I want to get excited about wearables. I do.
This article is a counterpoint to Emmanuel Lund’s Why Wearables Will Replace Smartphones.
I, too, want to get excited about Google Glass, the iWatch, the FitBit Force, and the rest of the next wave of wearables.
Like everyone else these days, I’m riding the nutrition and fitness wave. I love data on my progress but hate the effort it takes to track it. I want an ankle thingy that tells me everything through the magic of technology.
My smartphone’s slowly getting scratched to hell floating around in my bag. I want a thingy safe from the danger of loose change and bobby pins.
I spend precious seconds poking around for my smartphone to check for urgently incoming Facebook likes, maybe a full two minutes each day. That’s nearly 12 hours of rummaging each year that could be alleviated by an immediately visible thingy on my wrist or face.
Unfortunately, the thingy of our dreams is not going to happen, not as a wearable, and certainly not in the near future. Here’s why:
1. There’s not enough added value
Wearables are inconvenient, and current technology doesn’t offer enough added value to offset the drawbacks.
This isn’t true for absolutely everyone. There are folks who truly dig knowing how many steps they walk each day, but for most of us, the novelty wears off sooner rather than later.
The Endeavor Partners research quoted by the trending Guardian piece focuses on fitness trackers, which Americans are ditching en masse. About 10 percent of U.S. adults bought a tracking gadget; a mere half of them still use it. This corroborates my own anecdotal experience with trackers: extreme enthusiasm upon purchase segueing to extreme apathy about a month hence.
If you’re going to remember another gadget, it has to provide tangible added benefit on the daily. Leaving your smartphone at home means a panic attack on your commute, plus being exposed to dreaded eye contact on the metro. Forget your FitBit and, what? You’re missing a data point on your Lose It! graph?
Any reasonably-sized watch screen isn’t big enough to replicate the complexity of what a smartphone can do. Even reading a significant amount of text is out of the question. Voice controlled tech isn’t strong enough yet to facilitate complicated interactions, either.
The slight convenience of not having to pull anything out of your pocket when you get a text doesn’t outweigh the effort required to deal with one more device.
2. Wearable tech is dorky
A wrist- or ankle-mounted device is fairly discreet. Anything else looks ridiculous. Electronics anywhere near the face conjure up either insufferable Silicon Valley geeks or socially unacceptable cyborgs.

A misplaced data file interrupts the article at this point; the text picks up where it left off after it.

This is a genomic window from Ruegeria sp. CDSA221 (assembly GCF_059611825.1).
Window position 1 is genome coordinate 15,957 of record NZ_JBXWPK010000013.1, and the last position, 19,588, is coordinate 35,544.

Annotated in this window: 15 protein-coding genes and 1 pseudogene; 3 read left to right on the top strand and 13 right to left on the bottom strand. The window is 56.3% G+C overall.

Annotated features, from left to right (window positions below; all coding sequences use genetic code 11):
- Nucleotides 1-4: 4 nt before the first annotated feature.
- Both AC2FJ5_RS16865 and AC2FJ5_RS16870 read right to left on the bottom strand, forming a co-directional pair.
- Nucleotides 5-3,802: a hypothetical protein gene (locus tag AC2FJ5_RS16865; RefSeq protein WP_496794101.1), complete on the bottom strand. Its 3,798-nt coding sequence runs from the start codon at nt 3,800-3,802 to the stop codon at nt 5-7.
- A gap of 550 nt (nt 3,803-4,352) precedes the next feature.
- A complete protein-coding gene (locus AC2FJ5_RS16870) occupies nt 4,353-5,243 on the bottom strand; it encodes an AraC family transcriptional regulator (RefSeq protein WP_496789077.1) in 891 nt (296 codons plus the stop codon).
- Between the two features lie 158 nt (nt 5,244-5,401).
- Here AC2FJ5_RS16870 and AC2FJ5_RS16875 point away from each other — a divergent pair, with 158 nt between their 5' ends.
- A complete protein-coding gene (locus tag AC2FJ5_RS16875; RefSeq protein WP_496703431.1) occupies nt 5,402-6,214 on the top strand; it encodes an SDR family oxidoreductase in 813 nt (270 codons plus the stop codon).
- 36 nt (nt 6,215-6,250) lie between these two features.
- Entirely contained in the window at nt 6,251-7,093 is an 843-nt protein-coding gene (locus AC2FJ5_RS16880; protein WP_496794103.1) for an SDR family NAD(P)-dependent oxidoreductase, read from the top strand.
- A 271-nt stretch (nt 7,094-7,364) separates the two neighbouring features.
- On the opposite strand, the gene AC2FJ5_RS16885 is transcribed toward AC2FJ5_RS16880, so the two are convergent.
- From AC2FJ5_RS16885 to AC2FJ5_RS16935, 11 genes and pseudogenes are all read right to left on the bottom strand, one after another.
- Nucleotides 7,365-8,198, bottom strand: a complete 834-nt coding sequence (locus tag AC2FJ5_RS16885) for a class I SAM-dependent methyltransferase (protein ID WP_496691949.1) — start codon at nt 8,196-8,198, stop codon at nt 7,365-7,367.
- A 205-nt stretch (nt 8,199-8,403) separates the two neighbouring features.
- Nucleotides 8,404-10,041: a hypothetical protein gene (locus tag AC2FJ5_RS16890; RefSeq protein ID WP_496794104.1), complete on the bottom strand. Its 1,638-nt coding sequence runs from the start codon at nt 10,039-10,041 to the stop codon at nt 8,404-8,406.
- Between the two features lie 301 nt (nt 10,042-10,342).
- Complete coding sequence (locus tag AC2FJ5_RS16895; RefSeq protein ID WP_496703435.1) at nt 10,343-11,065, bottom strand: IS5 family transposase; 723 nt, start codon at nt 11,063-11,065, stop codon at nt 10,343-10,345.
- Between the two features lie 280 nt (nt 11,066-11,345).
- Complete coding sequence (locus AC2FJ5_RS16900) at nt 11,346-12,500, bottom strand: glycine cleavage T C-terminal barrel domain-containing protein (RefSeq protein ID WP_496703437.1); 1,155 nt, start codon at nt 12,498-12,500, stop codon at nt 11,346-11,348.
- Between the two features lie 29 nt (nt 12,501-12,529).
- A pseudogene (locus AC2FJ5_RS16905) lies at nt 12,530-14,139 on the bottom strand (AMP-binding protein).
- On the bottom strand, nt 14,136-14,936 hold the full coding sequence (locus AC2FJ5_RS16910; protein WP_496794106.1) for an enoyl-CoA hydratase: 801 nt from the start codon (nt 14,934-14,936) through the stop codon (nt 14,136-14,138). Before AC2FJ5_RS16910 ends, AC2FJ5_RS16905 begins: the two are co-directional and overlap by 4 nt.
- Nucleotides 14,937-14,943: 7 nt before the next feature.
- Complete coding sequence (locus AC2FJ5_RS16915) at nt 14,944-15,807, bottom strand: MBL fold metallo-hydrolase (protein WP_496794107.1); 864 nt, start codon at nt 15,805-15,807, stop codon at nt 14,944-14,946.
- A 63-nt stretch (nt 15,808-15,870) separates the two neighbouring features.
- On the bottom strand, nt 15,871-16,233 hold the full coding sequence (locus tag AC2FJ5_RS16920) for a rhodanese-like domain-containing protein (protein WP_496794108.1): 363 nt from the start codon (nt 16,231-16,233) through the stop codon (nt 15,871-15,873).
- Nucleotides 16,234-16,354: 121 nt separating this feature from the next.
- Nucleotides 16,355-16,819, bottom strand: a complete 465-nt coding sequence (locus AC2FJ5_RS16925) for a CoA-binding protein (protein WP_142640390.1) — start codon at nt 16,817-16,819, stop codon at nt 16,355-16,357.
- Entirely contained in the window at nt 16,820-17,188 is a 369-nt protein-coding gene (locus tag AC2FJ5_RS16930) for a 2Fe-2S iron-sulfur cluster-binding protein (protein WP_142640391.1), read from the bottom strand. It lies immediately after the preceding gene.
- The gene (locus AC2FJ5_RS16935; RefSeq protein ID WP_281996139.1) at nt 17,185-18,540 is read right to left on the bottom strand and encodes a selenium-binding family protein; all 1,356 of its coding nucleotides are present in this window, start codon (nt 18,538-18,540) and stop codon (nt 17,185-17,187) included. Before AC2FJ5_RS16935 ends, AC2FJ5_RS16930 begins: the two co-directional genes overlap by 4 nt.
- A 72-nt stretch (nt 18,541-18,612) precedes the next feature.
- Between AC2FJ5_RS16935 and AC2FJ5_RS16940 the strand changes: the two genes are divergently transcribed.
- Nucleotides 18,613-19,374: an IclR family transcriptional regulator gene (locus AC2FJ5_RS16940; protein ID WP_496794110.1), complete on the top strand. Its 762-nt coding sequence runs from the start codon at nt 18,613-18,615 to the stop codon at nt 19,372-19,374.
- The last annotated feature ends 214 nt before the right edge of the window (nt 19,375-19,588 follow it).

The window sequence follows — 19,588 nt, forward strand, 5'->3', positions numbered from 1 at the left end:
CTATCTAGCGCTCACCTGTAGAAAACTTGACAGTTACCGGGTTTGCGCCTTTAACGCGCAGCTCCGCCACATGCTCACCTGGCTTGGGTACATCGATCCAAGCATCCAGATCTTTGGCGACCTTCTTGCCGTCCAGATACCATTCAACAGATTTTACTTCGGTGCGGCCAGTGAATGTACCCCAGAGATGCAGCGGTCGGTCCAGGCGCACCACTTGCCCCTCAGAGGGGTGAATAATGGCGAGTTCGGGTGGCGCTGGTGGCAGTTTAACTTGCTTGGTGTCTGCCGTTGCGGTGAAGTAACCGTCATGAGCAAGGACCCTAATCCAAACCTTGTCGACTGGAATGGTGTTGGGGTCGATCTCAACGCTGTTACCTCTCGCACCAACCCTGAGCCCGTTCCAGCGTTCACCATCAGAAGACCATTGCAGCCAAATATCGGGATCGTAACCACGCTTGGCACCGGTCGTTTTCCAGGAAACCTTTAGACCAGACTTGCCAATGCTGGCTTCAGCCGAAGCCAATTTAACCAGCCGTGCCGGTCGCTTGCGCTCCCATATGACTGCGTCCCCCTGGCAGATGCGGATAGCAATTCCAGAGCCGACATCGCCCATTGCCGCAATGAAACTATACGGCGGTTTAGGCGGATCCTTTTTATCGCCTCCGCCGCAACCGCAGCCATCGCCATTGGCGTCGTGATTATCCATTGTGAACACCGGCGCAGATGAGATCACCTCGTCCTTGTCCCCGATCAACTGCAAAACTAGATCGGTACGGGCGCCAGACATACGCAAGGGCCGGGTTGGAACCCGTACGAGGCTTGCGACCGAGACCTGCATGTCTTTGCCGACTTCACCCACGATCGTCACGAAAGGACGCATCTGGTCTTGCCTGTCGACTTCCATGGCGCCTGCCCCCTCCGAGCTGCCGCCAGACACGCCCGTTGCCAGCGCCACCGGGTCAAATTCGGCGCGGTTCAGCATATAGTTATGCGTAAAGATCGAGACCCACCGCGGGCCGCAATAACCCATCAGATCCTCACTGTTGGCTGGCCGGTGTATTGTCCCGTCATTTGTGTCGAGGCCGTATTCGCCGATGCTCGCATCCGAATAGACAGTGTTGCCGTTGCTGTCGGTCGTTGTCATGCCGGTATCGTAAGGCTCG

We’re not going to get over the awkwardness of wearables anytime soon. Consider the general attitude towards Bluetooth headsets, which came out 14 years ago.
Remember that SF tech writer who got herself into a fight by wearing Glass? Electronics near our faces invite distrust, fear, and even animosity.
“Is it useful? Of course it is.
Do I look like a tool? Yeah.
I’m not going to wear it.”
By the way, I tried on a pair myself at this year’s Mobile World Congress. My youthful, trendy hairstyle got in the way of the controls. No way, José.
Regrettably, wrist-mounted devices aren’t the solution either, because:
3. No one wears a watch anymore.
The usefulness of a watch has been completely usurped by digital devices. Actual watches are only fashionable as musty, outdated statements of vainglorious wealth.
Watches aren’t cool.
No one I know under 40 wears a watch, and certainly few folks under 30 would ever consider owning one.
Smartphones are fine, because they’re not something you wear. Even if you use the thing exclusively to shoot digi-zombies full of bullets, it’s an eccentric hobby rather than the personal image you present to a style-conscious public. Anything worn on your person has to make it over the fickle barrier of fashion.
The alternative to wearables
Wearables will work when tech renders them completely invisible — say, as contact lenses à la Minority Report, or as a device completely embedded in your clothes. We’ve got to be able to set it and forget it.
My prediction: smartphones are going to completely take over the role of personal computers long before wearable tech becomes worthwhile.
We’re already well on our way there; many daily tasks (checking email and social media, getting directions, reading news, etc.) have already migrated to mobile. This trend’s only set to accelerate: estimates from last December put smartphone penetration at approximately one out of every five people worldwide.
The future is definitely mobile. We’re just not going to wear it on our sleeves.
This piece was originally featured on Medium and republished with permission. Janel Torkington is a professional m-gamer/sassy futurist with a lexical fixation. She cares deeply about wine and words. She currently sleeps in a hammock in Barcelona.
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